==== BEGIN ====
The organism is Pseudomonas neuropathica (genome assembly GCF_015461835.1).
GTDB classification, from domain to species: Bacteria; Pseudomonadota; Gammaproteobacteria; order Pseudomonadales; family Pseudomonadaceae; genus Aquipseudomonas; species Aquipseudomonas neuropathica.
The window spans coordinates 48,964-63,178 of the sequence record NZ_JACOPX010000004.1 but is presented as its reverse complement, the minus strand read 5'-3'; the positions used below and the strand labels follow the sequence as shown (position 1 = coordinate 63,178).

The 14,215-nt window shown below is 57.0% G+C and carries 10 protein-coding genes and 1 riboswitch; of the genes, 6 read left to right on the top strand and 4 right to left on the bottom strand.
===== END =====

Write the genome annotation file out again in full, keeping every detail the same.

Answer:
The organism is Pseudomonas neuropathica (genome assembly GCF_015461835.1).
GTDB classification, from domain to species: Bacteria; Pseudomonadota; Gammaproteobacteria; order Pseudomonadales; family Pseudomonadaceae; genus Aquipseudomonas; species Aquipseudomonas neuropathica.
The window spans coordinates 48,964-63,178 of the sequence record NZ_JACOPX010000004.1 but is presented as its reverse complement, the minus strand read 5'-3'; the positions used below and the strand labels follow the sequence as shown (position 1 = coordinate 63,178).

The 14,215-nt window shown below is 57.0% G+C and carries 10 protein-coding genes and 1 riboswitch; of the genes, 6 read left to right on the top strand and 4 right to left on the bottom strand.